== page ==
Rachel Davenport has over 30 years of experience in the securities/financial industry. She played a significant role in the creation of Iaccocca Capital Group, a boutique investment firm. Rachel was their Chief Compliance Officer, responsible for SEC compliance as well as corporate and investment bank administration. Rachel also has experience in small and large sized firms, having worked with Klein Investment Group, Bear Stearns and Gruntal & Co. Some of her responsibilities with these companies included recruitment and hiring of operations staff, administration policy, regulatory issues and human resources policy. She also has experience in securities trading. In the nonprofit world, Rachel was a Board member and Board Chair of New Directions, a residential rehabilitation organization that serves veterans. During her time there, New Directions built and opened the first permanent supported housing development for veterans in California. She was also a member of their strategic planning, nominating and finance committees. Rachel’s other nonprofit involvement includes serving as a past Board member, finance committee member and Chair of Airport Marina Counseling Services Inc. She currently is a volunteer at K9 Companions, an organization that matches shelter dogs and at risk youth for training and counseling.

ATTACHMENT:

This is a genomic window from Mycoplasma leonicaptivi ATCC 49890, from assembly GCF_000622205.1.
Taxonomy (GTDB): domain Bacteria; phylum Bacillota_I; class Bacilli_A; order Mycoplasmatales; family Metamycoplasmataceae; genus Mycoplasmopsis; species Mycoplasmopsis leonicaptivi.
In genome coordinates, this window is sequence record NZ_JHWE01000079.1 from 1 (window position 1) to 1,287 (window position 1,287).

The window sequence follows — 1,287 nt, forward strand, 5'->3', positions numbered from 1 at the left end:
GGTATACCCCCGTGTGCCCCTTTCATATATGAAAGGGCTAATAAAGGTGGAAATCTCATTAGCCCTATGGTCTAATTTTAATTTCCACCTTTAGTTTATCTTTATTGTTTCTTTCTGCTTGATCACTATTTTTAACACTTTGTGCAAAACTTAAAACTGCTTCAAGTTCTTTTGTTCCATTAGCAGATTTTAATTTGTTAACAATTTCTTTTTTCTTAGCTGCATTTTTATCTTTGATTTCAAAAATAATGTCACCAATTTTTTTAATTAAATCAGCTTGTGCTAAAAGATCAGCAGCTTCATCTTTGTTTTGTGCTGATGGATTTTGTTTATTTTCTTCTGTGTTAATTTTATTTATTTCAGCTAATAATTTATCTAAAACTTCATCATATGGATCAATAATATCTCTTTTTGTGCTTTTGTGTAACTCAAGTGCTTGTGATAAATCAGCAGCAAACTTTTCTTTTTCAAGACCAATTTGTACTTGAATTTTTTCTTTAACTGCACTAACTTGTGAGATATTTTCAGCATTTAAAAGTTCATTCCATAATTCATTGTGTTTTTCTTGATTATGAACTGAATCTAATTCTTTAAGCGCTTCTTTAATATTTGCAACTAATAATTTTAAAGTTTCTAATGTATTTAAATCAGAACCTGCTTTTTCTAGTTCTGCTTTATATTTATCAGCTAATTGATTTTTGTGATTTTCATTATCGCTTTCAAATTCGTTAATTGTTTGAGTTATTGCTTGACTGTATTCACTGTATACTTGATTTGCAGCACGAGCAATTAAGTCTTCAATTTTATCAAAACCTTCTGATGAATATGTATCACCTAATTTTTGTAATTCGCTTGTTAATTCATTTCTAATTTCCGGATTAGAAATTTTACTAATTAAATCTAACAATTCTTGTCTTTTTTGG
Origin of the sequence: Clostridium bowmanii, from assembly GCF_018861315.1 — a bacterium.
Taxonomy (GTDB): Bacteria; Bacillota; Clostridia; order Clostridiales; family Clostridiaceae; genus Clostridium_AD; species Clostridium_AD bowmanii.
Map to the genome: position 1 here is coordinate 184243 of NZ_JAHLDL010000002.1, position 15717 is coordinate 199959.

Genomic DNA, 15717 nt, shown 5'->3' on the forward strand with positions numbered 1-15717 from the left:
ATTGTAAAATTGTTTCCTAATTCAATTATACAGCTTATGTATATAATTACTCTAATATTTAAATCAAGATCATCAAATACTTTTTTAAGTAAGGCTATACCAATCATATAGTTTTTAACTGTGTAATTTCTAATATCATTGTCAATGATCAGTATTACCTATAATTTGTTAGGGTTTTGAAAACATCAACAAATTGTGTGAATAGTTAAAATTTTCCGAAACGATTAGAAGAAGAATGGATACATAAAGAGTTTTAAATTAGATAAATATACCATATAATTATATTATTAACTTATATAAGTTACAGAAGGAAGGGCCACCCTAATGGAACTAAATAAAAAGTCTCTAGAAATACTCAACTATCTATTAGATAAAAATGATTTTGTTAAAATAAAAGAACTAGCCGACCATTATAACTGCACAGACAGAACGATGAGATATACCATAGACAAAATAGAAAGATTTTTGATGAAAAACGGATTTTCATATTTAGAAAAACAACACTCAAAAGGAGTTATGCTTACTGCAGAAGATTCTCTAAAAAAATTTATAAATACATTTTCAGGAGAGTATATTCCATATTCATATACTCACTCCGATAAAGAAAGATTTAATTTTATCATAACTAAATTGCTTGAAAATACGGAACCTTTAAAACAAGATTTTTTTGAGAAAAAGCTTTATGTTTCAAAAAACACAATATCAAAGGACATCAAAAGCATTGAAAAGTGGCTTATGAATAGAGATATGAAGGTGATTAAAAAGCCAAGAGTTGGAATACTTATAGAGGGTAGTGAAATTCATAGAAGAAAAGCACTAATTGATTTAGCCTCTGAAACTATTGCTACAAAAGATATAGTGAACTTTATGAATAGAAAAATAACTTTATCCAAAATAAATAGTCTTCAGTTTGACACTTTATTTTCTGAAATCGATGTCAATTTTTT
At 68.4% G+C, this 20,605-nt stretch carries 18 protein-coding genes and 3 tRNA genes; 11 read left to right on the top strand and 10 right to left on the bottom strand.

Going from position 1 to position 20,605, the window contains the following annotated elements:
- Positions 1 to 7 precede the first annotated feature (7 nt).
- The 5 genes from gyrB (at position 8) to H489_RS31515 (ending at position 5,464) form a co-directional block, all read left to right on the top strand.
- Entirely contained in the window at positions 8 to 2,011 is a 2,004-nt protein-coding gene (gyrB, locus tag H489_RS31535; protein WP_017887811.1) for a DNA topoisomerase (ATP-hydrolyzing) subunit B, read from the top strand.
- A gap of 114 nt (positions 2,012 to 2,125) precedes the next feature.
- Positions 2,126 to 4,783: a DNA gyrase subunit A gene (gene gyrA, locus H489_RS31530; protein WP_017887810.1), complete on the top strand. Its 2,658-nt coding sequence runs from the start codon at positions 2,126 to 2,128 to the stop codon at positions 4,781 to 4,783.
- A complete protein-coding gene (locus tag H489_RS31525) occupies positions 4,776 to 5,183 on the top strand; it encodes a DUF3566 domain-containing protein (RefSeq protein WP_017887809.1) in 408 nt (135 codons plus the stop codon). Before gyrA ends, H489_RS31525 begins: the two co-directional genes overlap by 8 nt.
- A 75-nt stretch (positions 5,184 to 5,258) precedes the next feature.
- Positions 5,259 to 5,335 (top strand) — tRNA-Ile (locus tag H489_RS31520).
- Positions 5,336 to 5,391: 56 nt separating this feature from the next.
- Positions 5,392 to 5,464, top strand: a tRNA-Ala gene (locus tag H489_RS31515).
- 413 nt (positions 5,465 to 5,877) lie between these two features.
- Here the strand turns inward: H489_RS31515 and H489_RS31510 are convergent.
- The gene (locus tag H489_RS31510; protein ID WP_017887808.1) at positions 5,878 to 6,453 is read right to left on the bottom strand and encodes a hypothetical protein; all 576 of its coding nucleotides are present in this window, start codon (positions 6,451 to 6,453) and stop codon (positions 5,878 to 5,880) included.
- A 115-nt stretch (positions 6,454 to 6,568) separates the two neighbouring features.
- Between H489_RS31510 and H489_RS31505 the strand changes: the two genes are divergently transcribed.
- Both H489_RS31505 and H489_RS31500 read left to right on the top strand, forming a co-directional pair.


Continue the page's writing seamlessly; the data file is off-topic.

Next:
Elsa Mendoza, Ed.D., Principal of Sonia Sotomayor School of History and Dramatic Arts. In 2013, Dr. Mendoza was principal of Venice High School and the first principal to accept and support a POPS Club on campus.
Dr. Raphael Bostic, Professor, Judith and John Bedrosian Chair in Governance and the Public Enterprise at the Sol Price School of Public Policy at the University of Southern California. Dr. Bostic began teaching at USC in 2001 and served as a professor in the USC School of Policy, Planning and Development. During President Obama’s first administration, Dr. Bostic was a Senate-confirmed Assistant Secretary for Policy Development at Research at the U.S. Department of Housing and Urban Development, focused on making informed decisions on HUD policies and programs as well as budget and legislative proposals. He earned his Ph.D. in Economics from Stanford University and his BA from Harvard University.